Advantages of Sa vz. 58 over AK-47 rifles
- All vz. 58 rifles possess a milled receiver; the vast majority of AK-47s utilize stamped sheet metal receivers and are not as rigid as the vz.58 receiver.
- Even with the milled receiver it is almost one pound lighter than a stamped AK-47.
- The bolt of the vz. 58 stays open after the last round in the magazine has been fired – the shooter immediately knows the firearm is empty and allows for quicker reloads.
- The vz. 58 can be reloaded with stripper clips while the magazine is inserted in the rifle.
- The vz. 58 has a more natural point of aim and is faster handling.
- The safety is more ergonomic making a faster first shot possible with the vz. 58. Unlike the AK safety, the vz. 58 safety can be operated by just a forefinger with the hand remaining on the pistol grip.
- vz.58 has no need for an ejection port dust cover as the receiver is completely enclosed. A cover (on the safety lever) must be used on the AK-47 to prevent debris from entering the receiver through the reciprocating charging handle slot.
- The ejection port is HUGE. There is no chance of an empty case getting stuck in the action of the vz. 58.
- The vz. 58 gas piston can be removed or exchanged without tools.
- The alloy magazine of the vz. 58 is half the weight of the steel AK-47 magazine.
- The vz. 58 is striker fired unlike the hammer fired AK-47. This reduces the number of parts and possible points of failure.
Advantages of Sa vz. 58 over AR-15 / M16 rifles
- vz.58 provides greater reliability than the gas system AR-15 / M16
- vz.58 has no need for an ejection port cover as the receiver is completely enclosed. An ejection port cover must be used on the AR-15 / M16 to prevent debris from entering the receiver.
- vz.58 utilizes a short stroke gas piston and is much more cost effective than the short stroke gas piston AR-15 / M16
- vz.58 is easier to field strip and clean than AR-15 / M16
- vz.58 is more compact than AR-15 / M16
Legendary Czech Firearms in the USA !
CzechPoint, Inc., located in Knoxville, Tennessee, is proud to be the primary distributor of the Sa vz. 58 line of rifles and the Sa vz. 61 Scorpion. The vz. 58 and vz. 61 are manufactured by Czech Small Arms (who purchased arms manufacturing branch of D-Technik in 2009) in the Moravian region of the Czech Republic, the birthplace and production area of these legendary firearms. The history of Czech craftsmanship is well known throughout the world and Czech Small Arms (CSA) maintains this fine tradition.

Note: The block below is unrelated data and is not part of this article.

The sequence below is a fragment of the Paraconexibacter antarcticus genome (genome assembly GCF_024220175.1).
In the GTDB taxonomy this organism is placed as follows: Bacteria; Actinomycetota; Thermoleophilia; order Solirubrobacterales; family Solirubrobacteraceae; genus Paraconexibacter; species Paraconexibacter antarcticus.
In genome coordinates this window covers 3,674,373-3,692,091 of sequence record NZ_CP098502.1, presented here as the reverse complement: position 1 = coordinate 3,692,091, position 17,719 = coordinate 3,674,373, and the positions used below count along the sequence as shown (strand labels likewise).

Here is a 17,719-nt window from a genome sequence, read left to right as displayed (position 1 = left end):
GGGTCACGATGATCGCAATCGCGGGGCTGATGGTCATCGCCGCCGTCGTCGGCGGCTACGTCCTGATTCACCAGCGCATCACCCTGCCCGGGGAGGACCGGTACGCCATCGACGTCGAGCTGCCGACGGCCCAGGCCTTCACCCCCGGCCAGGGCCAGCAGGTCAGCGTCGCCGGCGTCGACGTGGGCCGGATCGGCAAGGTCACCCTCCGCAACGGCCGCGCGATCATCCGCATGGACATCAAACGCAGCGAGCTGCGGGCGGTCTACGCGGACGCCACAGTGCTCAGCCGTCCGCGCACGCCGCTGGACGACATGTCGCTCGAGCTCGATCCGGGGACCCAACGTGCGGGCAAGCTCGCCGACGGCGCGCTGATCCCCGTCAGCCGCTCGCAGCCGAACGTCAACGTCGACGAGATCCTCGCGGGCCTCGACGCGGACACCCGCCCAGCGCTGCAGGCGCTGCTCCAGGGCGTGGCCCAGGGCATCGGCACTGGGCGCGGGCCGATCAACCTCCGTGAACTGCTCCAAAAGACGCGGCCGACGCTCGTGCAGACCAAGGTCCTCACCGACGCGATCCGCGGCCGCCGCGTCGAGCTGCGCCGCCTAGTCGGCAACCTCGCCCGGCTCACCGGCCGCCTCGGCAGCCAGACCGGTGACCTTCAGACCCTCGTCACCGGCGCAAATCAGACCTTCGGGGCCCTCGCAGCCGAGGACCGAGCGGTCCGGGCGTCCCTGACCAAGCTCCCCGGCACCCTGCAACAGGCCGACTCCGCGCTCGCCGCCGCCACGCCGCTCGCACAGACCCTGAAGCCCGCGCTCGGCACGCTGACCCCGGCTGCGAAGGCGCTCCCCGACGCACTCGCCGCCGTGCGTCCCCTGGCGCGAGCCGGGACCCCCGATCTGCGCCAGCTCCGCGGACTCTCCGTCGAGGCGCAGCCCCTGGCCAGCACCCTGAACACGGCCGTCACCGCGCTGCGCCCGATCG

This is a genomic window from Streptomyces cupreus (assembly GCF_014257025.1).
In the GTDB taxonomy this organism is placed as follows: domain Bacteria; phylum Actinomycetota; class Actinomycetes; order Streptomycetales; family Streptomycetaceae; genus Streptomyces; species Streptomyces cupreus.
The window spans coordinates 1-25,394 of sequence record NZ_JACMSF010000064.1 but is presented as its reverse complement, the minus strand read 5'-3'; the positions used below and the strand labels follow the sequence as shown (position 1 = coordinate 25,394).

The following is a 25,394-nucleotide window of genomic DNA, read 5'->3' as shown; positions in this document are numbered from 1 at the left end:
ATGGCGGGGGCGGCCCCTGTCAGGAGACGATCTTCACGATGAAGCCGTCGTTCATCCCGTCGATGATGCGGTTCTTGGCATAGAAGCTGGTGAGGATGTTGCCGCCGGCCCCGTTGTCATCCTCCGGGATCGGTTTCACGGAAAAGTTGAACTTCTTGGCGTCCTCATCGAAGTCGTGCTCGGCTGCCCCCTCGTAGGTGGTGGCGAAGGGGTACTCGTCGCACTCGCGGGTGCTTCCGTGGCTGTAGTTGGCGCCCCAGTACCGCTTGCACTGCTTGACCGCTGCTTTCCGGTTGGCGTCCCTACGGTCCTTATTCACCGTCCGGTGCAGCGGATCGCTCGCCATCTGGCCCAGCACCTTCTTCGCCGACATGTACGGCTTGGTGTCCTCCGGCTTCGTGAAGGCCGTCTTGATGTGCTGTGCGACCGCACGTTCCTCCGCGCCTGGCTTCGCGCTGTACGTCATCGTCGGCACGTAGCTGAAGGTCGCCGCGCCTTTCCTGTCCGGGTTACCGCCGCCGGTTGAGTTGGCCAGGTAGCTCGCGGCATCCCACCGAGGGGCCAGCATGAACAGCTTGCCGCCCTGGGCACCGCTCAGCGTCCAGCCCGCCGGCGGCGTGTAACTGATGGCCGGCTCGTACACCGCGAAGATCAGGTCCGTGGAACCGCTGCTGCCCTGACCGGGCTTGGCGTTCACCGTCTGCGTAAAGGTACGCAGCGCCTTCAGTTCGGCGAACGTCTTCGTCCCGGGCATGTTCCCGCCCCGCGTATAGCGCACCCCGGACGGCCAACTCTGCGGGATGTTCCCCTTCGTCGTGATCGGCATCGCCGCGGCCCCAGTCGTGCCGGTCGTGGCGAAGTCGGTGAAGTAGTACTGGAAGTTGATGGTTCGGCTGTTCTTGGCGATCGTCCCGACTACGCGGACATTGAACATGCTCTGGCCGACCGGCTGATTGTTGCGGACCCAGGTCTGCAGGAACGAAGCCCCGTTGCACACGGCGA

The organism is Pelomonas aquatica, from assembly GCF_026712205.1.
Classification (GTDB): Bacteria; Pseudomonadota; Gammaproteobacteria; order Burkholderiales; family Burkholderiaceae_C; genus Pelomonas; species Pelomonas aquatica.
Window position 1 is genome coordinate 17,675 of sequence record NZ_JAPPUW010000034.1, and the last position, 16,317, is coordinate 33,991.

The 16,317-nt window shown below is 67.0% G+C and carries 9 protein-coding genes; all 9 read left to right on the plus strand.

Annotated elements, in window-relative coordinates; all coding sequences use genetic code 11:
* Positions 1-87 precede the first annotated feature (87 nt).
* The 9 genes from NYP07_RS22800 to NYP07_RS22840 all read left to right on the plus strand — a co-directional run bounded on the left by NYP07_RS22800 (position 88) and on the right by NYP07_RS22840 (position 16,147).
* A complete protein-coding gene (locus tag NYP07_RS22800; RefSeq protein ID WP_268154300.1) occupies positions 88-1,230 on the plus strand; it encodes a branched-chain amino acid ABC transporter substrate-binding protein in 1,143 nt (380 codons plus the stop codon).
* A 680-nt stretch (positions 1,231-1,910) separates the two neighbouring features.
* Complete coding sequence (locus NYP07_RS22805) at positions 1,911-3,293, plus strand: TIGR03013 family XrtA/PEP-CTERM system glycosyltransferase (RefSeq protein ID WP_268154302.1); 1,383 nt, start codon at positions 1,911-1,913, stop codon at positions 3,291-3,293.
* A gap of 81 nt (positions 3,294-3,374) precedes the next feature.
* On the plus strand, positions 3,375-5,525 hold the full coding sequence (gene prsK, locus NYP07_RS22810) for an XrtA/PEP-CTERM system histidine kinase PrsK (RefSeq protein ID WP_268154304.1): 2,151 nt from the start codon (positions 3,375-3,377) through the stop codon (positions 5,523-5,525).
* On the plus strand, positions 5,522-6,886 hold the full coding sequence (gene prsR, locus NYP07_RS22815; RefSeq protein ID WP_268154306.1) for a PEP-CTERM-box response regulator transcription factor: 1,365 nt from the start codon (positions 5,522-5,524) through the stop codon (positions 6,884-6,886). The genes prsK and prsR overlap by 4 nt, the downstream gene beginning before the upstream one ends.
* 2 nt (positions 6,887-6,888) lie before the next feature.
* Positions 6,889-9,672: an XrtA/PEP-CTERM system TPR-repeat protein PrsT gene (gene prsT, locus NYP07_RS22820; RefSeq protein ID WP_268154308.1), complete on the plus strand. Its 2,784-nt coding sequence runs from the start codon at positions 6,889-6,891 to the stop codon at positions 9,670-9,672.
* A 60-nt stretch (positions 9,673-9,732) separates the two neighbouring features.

CzechPoint was specifically established to work closely with CSA. Our mission is to assist with product introduction, marketing, promotion, sales, and support of CSA firearms and accessories. In the future CzechPoint will expand the product line to include firearms, parts, and ammunition from other Czech manufacturers.
Czech Firearms Trivia
- Firearms production first started in the territories of Bohemia and Moravia 700 years ago and consisted of hand held firearms as well as canons.
- In the 15th and 16th centuries, Czech rifle makers were exporting large quantities of barrels to Portugal for final assembly and exportation overseas.
- As early as 1585, Emperor Rudolf II at Prague Castle organized shooting competitions that involved a moving target (dummy of a knight on a horse) - almost 400 years ahead of organized IPSC shooting!
- In the 17th and 18th centuries, Prague was one of the most important centers of rifle production. This was due to its ability to organize mass production.
- In the 1920s, the pillar of modern Czechoslovak small arms production was founded at three plants - Zbrojovka Brno, Česká Zbrojovka, and Škoda Plzen.
- Model translates to the Czech word, “vzor.” The abbreviation for vzor is “vz.” Some examples include: vz. 24 bolt action rifle, vz. 52 and vz. 52/57 semi automatic rifles, vz. 26 light machine gun, vz. 58 assault rifle, and vz. 61 submachine gun (machine pistol).
- Submachine gun translates to the Czech word, “Samopal.” The abbreviation for Samopal is “Sa.” Some examples include: Sa 23, Sa 25, Sa 24, and Sa 26 (9 mm and 7.62x25 mm submachine guns).
- The Sa 23 influenced the design of the Uzi submachine gun (developed by Uziel Gal).
- The Czechoslovak vz. 24 rifle (patterned after the Mauser Gewehr 98) was manufactured from 1924 through 1942 resulting in over 1,000,000 rifles produced.
- The famous Bren gun of World War II, used by the British and Canadian Armies, was developed from the Czechoslovak ZB vz. 26 light machine gun. Bren is an abbreviation of the words Brno Enfield.
- The ZB vz. 26 was used in large numbers by the German Waffen SS in 7.92 mm Mauser (used in the same role as the MG34).
- During the Cold War period, the Czechoslovaks developed and issued their own assault rifle, the Sa vz. 58, while other communist countries adopted Mikhail Kalashnikov’s AK-47 (later the AKM and the AK-74).
- The Sa vz. 58 uses a tilting bolt like that found in the SKS, StG44, FN FAL, and MAS-49 and MAS-49/56. The vz. 58 is striker fired, not unlike a Glock pistol.
- The Sa vz. 61 Skorpion was only produced in .32 acp (7.65 mm Browning). Additional vz. 61 Scorpion models were developed, but none went into serial production.
- Sa vz. 61 Skorpions have been used by communist countries, notorious regimes, terrorist groups, counter terrorist groups, and Special Forces.
- vz. 58 and vz. 61 firearms have been encountered during the Persian Gulf War and during the occupation of Iraq.
- The vz. 58 is currently carried by Czech military forces in Afghanistan.